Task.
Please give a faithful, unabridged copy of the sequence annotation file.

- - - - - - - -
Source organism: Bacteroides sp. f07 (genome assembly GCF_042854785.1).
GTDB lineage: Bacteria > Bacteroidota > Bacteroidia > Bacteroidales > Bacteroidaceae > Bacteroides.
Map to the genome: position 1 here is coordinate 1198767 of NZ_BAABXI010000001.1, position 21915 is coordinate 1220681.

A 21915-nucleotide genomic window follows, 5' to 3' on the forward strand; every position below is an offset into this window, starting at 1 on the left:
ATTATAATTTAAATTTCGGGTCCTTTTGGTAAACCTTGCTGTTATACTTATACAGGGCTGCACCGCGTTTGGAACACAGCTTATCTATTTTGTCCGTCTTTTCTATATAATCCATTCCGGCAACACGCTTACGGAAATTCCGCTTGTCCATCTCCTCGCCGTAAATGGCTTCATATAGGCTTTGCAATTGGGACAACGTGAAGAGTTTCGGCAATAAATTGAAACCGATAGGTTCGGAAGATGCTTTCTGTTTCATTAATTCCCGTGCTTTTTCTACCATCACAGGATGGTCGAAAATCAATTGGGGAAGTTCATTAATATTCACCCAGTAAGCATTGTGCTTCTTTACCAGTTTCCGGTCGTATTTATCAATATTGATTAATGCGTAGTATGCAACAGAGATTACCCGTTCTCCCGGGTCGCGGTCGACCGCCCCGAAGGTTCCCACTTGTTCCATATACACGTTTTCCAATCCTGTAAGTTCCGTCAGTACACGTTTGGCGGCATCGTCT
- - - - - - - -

Source organism: Bacteroides sp. f07 (genome assembly GCF_042854785.1).
GTDB lineage: Bacteria > Bacteroidota > Bacteroidia > Bacteroidales > Bacteroidaceae > Bacteroides.
Map to the genome: position 1 here is coordinate 1198767 of NZ_BAABXI010000001.1, position 21915 is coordinate 1220681.

A 21915-nucleotide genomic window follows, 5' to 3' on the forward strand; every position below is an offset into this window, starting at 1 on the left:
ATTATAATTTAAATTTCGGGTCCTTTTGGTAAACCTTGCTGTTATACTTATACAGGGCTGCACCGCGTTTGGAACACAGCTTATCTATTTTGTCCGTCTTTTCTATATAATCCATTCCGGCAACACGCTTACGGAAATTCCGCTTGTCCATCTCCTCGCCGTAAATGGCTTCATATAGGCTTTGCAATTGGGACAACGTGAAGAGTTTCGGCAATAAATTGAAACCGATAGGTTCGGAAGATGCTTTCTGTTTCATTAATTCCCGTGCTTTTTCTACCATCACAGGATGGTCGAAAATCAATTGGGGAAGTTCATTAATATTCACCCAGTAAGCATTGTGCTTCTTTACCAGTTTCCGGTCGTATTTATCAATATTGATTAATGCGTAGTATGCAACAGAGATTACCCGTTCTCCCGGGTCGCGGTCGACCGCCCCGAAGGTTCCCACTTGTTCCATATACACGTTTTCCAATCCTGTAAGTTCCGTCAGTACACGTTTGGCGGCATCGTCT